By 2015, an estimated 13 percent of all Japanese citizens will be 75 years old or older, according to Japan’s Statistic Bureau of the Ministry of Internal Affairs and Communications.
By then, Hong Kong-based private equity real estate firm Orion Capital expects to have made considerable inroads into investing a ¥25 billion (€189 million; $250 million) commingled fund focused on acquiring aged-care accommodations in the country. The firm, formerly known as Ajia Capital, currently is on the road marketing the six-year vehicle and believes it can capitalize on the property type because demand is expected to far outstrip supply.
Since entering the market in 2007, Orion Capital has raised about ¥29 billion for its Ostara Japan Age Care Real Estate Fund series and has built up a portfolio of 26 properties (five have since been sold) able to offer 2,800 beds. That is a modest total when compared to portfolios of some care home landlords in Europe or the US.
Nevertheless, it makes Orion one of Japan’s largest owners of accommodation for the elderly, and the incoming investment vehicle is intended to see the firm expand upon that position.
Steven Bass, one of Orion’s real estate partners, told PERE that his firm is operating in a space with little competition, particularly when compared to more traditional property types likes offices, which he thinks actually are a riskier proposition. “Aged-care real estate is a secular story,” he pointed out. “It is not cyclical like offices, where rents doubled before the global financial crisis but halved immediately afterwards.”
Orion is determined to buy existing care homes in Japan operated by different companies “to mitigate against the risk of partnering with just one operator.” In the process, the firm wants to take advantage of the stable and consistent growth they offer. Less an opportunistic play, Orion sees the investment as more core-plus in nature and therefore expected to produce net IRRs of between 12 percent and 14 percent.
Although Orion’s income is derived from master leases, there are in fact two income streams. The first is a straight room-and-board charge subject to market forces similar to other property types, and the second is a state-provided nursing fee that comes from compulsory payments made by Japanese residents throughout their working lives.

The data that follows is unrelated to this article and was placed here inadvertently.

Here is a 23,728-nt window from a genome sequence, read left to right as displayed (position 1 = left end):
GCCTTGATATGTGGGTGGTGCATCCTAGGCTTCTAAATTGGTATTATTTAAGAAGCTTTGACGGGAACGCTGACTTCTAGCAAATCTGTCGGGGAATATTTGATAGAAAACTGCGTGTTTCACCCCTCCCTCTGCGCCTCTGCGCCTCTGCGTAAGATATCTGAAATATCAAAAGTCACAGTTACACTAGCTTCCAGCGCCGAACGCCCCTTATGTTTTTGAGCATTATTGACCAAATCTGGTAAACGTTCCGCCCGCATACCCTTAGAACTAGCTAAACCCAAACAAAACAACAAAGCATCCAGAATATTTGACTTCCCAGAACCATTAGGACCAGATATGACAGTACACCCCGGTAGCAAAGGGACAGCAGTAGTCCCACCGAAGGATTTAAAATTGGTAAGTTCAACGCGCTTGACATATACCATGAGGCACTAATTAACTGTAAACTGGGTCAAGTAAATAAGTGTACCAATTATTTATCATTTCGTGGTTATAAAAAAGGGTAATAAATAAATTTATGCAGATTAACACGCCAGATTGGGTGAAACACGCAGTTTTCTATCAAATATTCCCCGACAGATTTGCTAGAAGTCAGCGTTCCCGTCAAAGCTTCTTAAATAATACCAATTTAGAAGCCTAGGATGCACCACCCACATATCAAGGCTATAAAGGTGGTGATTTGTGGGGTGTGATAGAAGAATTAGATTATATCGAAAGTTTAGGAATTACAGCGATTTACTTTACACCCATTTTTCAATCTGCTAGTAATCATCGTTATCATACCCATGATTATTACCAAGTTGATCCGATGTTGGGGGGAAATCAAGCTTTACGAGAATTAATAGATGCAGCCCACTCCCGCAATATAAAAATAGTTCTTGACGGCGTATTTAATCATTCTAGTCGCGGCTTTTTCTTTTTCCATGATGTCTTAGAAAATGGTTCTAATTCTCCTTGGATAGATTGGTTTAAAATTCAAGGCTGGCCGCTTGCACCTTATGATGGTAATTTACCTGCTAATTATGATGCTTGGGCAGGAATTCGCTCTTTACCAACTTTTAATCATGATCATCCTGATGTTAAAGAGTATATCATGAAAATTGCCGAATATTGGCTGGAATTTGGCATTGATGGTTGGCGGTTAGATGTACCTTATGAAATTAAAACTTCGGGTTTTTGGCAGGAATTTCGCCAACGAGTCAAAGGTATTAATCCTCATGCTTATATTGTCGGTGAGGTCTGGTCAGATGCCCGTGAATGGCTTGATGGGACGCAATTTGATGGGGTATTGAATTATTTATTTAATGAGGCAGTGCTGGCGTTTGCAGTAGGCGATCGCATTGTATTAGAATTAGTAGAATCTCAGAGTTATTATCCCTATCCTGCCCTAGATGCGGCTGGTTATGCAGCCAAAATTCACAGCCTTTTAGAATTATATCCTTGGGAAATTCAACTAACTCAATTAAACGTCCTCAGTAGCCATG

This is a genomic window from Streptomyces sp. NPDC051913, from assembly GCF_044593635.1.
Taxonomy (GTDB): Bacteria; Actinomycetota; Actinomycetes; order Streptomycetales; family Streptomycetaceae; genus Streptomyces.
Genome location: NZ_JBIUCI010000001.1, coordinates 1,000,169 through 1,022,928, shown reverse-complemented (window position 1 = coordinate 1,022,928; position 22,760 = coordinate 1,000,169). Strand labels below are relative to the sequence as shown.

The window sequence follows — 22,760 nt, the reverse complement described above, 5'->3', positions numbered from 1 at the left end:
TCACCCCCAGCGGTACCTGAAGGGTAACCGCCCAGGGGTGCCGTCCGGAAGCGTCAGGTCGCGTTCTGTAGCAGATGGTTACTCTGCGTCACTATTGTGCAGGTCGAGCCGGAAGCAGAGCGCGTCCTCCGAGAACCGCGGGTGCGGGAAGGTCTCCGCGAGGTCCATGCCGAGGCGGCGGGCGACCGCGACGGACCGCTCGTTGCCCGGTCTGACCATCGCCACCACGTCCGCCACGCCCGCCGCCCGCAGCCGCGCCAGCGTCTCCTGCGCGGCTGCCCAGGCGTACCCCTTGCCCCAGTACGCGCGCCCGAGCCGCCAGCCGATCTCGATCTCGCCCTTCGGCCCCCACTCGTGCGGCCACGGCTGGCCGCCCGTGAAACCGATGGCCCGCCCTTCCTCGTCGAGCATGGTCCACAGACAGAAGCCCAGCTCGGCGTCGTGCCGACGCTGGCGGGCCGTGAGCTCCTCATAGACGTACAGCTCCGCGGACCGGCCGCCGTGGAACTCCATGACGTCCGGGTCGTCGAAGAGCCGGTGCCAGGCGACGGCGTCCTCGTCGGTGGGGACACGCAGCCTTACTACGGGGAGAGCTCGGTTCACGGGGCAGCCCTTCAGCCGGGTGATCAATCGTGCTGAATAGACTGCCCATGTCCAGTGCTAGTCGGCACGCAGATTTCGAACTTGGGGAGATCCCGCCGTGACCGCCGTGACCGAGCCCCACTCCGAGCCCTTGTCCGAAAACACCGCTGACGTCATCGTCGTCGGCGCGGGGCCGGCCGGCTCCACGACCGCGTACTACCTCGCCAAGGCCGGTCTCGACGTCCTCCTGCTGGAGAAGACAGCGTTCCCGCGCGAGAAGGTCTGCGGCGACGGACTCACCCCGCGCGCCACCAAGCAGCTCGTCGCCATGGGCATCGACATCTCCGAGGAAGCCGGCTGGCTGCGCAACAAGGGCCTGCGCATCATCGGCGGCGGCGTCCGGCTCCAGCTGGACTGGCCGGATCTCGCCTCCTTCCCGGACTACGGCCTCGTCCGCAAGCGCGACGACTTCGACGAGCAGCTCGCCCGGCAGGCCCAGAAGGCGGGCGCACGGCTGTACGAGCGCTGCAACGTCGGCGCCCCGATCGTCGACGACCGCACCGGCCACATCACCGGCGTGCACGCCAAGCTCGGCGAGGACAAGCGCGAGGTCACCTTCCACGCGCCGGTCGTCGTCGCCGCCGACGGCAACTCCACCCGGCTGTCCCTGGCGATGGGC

Bass noted that one of Orion’s rooms might fetch $2,000 from the first stream and $2,000 again for the second. “We underwrite those payment streams,” he added.
A nascent market
Up until 2000, nursing homes in Japan largely were controlled and provided by the government. In the 13 years since the country opened up the market to private investors, the proportion of Japan’s population over 75 year old has leapt from 7.1 percent to more than 11 percent. Bass pointed to a waiting list for accommodation some 400,000 strong and predicted demand for another 50,000 assisted-living beds per year through 2025, by which point the country’s population over 75 years old should have grown to 18.1 million people.
Nonetheless, while a market has been in place for a while and occupancy demand is growing, little additional senior-living accommodation has materialized by Bass’ reckoning. One reason, he suggested, was that the market still is in its infancy and there are few portfolios of any notable scale that might interest an institutional buyer. The global financial crisis in 2008 and the Tohoku earthquake three years later only served to stem any market blossom.
Furthermore, since Prime Minister Shinzo Abe ignited radical economic reform with his return to power last year, the latest concern has been a devaluing yen (about ¥100 to the US dollar at press time). However, Bass believes these fears will dissipate and that the property type’s macro picture eventually will prevail. “Some investors who didn’t want to come in because of the one-way trade in the yen are okay now,” he said of the latest concern. “It seems to have stabilized.”
Increasing interest in senior-living accommodation from listed property companies should further comfort investors. Indeed, certain Singaporean REITs already include the property type within their strategies. Likewise in Japan, enthusiasm for investment is increasing. Hulic Co, one Japanese developer, was reported by Bloomberg to be including care homes within its plans for a ¥100 billion J-REIT. These pockets of enthusiasm should be supplemented by further Japanese economic reform, which could lead to J-REITs dedicated to senior-living accommodation being permitted as early as next year.
With the number of exit possibilities for Orion’s second fund growing, the firm’s investment strategy has become an increasingly viable proposition. Although Bass would not discuss the firm’s fundraising activities, you can bet that he will be hoping the potential investors he visits on the fundraising trail agree with that assessment.